Posts Tagged ‘Albright’

Drink The Kool Aid With Madeleine Albright…

April 6, 2018

Drinking the Kool-Aid is an expression commonly used in the United States that refers to any person or group who goes along with a doomed or dangerous idea because of peer pressure, following an abusive leader, or leaders, to the bitter, deadly end. The phrase often carries a negative connotation when applied to an individual or group. It can also be used ironically or humorously to refer to accepting an idea or changing a preference due to popularity, peer pressure, or persuasion. In recent years it has evolved further to mean extreme dedication to a cause or purpose, so extreme that one would “Drink the Kool-Aid” and die for the cause.

The phrase derives from the November 1978 Jonestown deaths, in which over 900 members of the Peoples Temple, who were followers of Jim Jones, died, many of whom committed suicide by drinking a mixture of a powdered soft-drink flavoring agent laced with cyanide and prescription drugs Valium, Phenergan, and chloral hydrate, while the rest of the members, including 89 infants and elderly, were killed by forced ingestion of the poison…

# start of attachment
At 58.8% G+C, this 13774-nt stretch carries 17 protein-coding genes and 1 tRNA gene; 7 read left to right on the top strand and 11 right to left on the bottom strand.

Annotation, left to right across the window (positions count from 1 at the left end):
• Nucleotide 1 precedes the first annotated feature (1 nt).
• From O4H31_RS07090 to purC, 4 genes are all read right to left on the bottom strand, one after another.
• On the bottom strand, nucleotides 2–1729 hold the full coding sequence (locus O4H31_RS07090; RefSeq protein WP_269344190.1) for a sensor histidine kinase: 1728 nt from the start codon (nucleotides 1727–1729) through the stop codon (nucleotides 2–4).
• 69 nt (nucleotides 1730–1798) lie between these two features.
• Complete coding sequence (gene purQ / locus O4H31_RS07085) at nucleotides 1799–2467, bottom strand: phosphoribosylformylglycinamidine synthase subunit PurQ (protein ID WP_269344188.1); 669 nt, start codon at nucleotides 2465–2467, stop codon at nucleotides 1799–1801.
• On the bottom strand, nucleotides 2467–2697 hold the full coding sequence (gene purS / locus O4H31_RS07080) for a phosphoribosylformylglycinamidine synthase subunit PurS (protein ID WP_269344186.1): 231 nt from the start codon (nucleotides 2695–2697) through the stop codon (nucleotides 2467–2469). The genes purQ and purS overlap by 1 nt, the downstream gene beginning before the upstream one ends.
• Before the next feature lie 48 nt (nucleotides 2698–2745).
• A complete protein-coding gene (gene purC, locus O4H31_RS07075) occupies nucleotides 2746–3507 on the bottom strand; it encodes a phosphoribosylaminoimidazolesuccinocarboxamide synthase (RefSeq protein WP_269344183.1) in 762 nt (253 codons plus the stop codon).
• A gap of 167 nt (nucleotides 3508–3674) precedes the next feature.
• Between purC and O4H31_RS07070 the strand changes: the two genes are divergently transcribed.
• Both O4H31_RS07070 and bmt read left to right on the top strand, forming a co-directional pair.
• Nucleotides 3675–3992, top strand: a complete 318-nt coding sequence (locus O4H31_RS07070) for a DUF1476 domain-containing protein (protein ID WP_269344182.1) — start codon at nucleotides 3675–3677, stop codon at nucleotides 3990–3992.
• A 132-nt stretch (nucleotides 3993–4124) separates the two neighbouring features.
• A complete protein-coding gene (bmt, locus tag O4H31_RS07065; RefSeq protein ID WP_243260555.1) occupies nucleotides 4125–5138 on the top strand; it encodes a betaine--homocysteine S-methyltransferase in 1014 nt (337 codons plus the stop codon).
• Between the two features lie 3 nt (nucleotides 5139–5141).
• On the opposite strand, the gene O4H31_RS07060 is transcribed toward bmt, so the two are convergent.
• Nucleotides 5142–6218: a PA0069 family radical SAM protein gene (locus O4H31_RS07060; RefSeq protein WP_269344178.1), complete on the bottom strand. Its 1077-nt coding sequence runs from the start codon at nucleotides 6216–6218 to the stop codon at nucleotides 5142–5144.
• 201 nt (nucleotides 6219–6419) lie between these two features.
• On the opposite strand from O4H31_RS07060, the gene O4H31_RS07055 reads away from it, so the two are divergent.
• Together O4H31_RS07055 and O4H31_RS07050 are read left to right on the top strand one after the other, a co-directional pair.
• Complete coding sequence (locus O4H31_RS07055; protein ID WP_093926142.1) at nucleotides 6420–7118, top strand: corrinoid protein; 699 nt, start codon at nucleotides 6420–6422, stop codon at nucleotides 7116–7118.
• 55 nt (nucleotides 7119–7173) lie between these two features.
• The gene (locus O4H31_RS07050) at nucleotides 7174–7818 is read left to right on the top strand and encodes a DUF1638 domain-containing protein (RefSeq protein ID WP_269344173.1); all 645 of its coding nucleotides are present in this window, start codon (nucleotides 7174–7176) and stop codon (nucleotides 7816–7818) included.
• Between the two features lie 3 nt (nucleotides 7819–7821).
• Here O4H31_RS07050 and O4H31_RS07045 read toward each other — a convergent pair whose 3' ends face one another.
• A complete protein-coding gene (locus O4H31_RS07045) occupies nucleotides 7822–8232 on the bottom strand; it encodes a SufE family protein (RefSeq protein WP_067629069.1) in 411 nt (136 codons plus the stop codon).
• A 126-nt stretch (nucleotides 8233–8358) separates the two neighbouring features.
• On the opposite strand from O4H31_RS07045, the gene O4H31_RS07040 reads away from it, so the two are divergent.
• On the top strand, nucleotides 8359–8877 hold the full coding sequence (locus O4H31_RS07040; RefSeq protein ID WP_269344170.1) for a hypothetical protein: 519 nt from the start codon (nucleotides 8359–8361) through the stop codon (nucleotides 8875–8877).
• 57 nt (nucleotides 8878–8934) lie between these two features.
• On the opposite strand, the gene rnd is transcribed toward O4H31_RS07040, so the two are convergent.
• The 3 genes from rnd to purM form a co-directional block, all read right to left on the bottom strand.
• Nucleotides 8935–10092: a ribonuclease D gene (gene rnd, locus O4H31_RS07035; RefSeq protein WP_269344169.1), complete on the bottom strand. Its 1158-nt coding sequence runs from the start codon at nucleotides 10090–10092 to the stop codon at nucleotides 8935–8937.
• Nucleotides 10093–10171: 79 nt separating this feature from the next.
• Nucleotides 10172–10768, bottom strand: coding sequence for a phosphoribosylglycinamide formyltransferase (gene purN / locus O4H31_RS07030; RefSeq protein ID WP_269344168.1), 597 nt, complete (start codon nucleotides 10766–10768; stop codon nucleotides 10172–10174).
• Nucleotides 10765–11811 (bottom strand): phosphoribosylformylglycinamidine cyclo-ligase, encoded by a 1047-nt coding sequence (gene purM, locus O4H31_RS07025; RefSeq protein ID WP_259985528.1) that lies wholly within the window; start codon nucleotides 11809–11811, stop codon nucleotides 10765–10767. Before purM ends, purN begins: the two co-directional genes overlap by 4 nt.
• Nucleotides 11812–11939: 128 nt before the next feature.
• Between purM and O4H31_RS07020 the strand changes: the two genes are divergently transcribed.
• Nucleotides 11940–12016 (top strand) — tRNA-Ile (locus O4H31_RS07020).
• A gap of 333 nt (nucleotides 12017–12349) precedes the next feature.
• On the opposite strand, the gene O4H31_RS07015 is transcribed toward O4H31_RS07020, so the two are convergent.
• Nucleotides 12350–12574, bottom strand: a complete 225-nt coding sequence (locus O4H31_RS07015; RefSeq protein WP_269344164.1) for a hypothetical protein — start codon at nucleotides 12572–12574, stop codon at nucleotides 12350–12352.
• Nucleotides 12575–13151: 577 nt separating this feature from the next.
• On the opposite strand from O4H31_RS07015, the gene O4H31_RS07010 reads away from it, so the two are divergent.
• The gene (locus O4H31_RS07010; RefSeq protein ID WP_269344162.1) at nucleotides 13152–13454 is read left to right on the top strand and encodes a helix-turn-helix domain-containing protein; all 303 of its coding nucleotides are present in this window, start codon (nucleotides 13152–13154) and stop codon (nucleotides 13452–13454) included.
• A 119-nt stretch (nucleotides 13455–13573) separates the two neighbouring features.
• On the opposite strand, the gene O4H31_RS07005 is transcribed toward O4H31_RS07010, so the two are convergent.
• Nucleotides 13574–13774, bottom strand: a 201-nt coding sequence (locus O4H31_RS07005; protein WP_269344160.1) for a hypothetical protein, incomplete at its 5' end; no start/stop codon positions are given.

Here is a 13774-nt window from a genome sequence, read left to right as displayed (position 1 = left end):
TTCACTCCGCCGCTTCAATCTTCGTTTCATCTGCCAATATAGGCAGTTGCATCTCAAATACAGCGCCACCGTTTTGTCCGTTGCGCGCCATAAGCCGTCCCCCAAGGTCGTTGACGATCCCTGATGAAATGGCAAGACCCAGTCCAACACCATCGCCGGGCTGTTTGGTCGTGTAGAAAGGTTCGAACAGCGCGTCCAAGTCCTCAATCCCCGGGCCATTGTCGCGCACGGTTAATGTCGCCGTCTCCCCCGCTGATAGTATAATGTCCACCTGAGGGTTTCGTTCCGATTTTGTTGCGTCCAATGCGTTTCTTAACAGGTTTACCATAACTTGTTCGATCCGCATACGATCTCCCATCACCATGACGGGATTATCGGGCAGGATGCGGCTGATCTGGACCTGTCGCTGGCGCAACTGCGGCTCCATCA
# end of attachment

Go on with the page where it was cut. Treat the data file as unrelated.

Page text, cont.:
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Dr. Albright was United States secretary of state from 1997 to 2001. Nobody will now believe that the Clinton administration was a time of great progress: war was pursued, under the form of a cruel embargo, including an embargo of drugs, against Iraq, while rogue US citizens, some connected to Harvard U, advised the leaders of Russia to restore the Russian Republic through plutocracy (a phenomenon which brought us Putin)….